"Regardless of the circumstances, whatever those circumstances may turn out to be, we still get an American soldier back if he's held in captivity," Obama said. "We don't condition that."
Despite what some lawmakers are saying that they were being kept in the dark, Obama stated that the White House had been consulting with Congress "for some time" about the proposed deal.
"We seized that opportunity," Obama said.
Obama also noted that it is entirely possible that the released detainees, who are mandated to stay in Qatar under the agreement for the next year, could return to terrorism.
"We will be keeping eyes on them," Obama said. "We have confidence that we will be in a position to go after them if in fact they are engaging in activities that threaten our defenses."
Chris Akins, Republican strategist and owner of Akins Campaign Strategy, told CBSDC there could be "hell to pay" if the released detainees return to the battlefield.
"You exchanged five terrorists for what appears to be one deserter. Doesn't look smart, especially considering a full inquiry is now being made into how he disappeared," Akins noted.
Sabato said that it would have benefitted the White House to have told more of the truth about Bergdahl. "This is not some public relations game they can spin as though it were a typical political issue," he said.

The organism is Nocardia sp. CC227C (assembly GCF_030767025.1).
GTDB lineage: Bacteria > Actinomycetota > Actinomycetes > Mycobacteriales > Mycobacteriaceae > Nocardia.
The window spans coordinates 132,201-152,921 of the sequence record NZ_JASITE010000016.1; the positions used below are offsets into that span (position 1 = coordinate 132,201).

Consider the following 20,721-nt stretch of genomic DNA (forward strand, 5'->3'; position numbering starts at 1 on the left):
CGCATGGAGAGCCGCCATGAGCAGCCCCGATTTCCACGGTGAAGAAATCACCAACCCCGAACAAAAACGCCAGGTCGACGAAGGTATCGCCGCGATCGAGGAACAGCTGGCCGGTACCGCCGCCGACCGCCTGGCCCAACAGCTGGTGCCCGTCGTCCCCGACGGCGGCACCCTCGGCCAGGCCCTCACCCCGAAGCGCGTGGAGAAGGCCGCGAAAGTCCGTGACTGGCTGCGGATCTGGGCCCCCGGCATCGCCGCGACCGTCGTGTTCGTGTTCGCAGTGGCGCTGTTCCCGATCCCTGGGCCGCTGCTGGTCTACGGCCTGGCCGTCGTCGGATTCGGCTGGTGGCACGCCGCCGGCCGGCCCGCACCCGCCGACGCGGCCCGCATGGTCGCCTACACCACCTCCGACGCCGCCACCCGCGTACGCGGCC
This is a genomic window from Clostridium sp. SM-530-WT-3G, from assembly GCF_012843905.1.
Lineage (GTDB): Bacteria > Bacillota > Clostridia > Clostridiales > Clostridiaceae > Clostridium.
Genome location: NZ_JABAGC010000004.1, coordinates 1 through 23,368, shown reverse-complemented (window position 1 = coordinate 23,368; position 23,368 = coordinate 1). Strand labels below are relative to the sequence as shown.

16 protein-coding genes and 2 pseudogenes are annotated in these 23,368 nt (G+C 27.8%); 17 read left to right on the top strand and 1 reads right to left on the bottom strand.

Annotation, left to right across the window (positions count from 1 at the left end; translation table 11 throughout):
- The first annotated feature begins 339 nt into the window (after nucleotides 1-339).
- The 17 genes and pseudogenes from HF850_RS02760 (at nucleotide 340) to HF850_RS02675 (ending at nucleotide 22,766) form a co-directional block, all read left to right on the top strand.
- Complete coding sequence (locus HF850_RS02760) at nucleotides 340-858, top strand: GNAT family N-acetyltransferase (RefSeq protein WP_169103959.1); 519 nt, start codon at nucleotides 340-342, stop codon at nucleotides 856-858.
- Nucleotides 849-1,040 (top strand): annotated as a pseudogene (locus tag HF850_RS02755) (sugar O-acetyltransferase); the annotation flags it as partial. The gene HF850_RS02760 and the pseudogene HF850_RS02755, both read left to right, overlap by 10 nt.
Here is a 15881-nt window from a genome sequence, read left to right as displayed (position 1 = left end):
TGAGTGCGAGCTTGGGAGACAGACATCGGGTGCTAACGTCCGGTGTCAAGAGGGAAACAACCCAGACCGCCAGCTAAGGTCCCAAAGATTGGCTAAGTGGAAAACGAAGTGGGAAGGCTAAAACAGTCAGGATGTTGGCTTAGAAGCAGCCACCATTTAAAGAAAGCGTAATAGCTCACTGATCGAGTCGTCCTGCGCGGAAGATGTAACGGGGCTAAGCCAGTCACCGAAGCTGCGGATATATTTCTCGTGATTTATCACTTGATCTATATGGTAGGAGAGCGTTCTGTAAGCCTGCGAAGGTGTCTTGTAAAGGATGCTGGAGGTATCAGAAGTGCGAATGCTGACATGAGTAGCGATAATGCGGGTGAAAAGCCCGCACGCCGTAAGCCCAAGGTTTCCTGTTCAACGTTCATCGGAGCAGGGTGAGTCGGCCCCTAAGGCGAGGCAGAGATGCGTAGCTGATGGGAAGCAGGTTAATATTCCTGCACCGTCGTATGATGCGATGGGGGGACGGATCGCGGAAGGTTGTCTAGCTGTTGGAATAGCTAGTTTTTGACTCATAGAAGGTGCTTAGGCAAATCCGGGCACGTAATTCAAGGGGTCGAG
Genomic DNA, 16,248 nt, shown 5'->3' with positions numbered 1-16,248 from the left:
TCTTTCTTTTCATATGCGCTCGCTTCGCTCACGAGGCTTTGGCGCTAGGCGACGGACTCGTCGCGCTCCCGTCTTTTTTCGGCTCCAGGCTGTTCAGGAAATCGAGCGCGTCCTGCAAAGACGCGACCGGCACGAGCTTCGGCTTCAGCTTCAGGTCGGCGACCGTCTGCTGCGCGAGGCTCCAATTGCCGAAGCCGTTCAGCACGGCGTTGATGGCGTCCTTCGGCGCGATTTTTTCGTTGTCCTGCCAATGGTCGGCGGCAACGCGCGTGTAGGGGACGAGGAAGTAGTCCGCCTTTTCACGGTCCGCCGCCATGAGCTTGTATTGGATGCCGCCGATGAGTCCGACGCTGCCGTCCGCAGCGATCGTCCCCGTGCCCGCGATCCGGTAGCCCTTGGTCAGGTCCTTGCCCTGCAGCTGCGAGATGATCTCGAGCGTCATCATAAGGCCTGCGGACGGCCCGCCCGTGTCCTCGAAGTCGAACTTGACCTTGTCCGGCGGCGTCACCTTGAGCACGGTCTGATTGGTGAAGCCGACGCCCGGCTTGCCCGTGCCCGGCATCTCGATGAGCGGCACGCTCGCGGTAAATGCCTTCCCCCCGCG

The administration could face an even bigger backlash if it is found that Bergdahl did desert the Army. A Pentagon investigation concluded in 2010 that the evidence was "incontrovertible" that he walked away from his unit, said a former Pentagon official who has read it.
The military investigation was broader than a criminal inquiry, this official said, and it didn't formally accuse Bergdahl of desertion. In interviews as part of the probe, members of his unit portrayed him as a naive, "delusional" person who thought he could help the Afghan people by leaving his Army post, said the official, who was present for the interviews.
U.S. Joint Chiefs Chairman Gen. Martin Dempsey told The Associated Press in an interview Tuesday that the Army may still pursue desertion charges against Bergdahl.
Reports also surfaced that six American soldiers were killed searching for Bergdahl throughout the years he was being held captive.
"The most convincing critics aren't the usual political faces, it's Bergdahl's fellow soldiers," Sabato told CBSDC. "They're not holding back and this has turned the issue into a big negative for the Obama administration. Just about everyone is questioning the administration's judgment."
Akins believes that the administration was in a "damned if you do, damned if you don't" position with Bergdahl.
"If they left him behind they would face criticism they left a soldier to rot. But by trading him for five terrorists, they face appropriate criticism of putting hardened terrorist back into the field," Akins told CBSDC. "It's further complicated that soldiers lost their lives looking for Bergdahl. It's a loss for everyone all the way around. One can only hope there's intelligence to be gained from his years being exposed to the Taliban."
Bergdahl is currently in stable condition at a U.S. military hospital in Germany.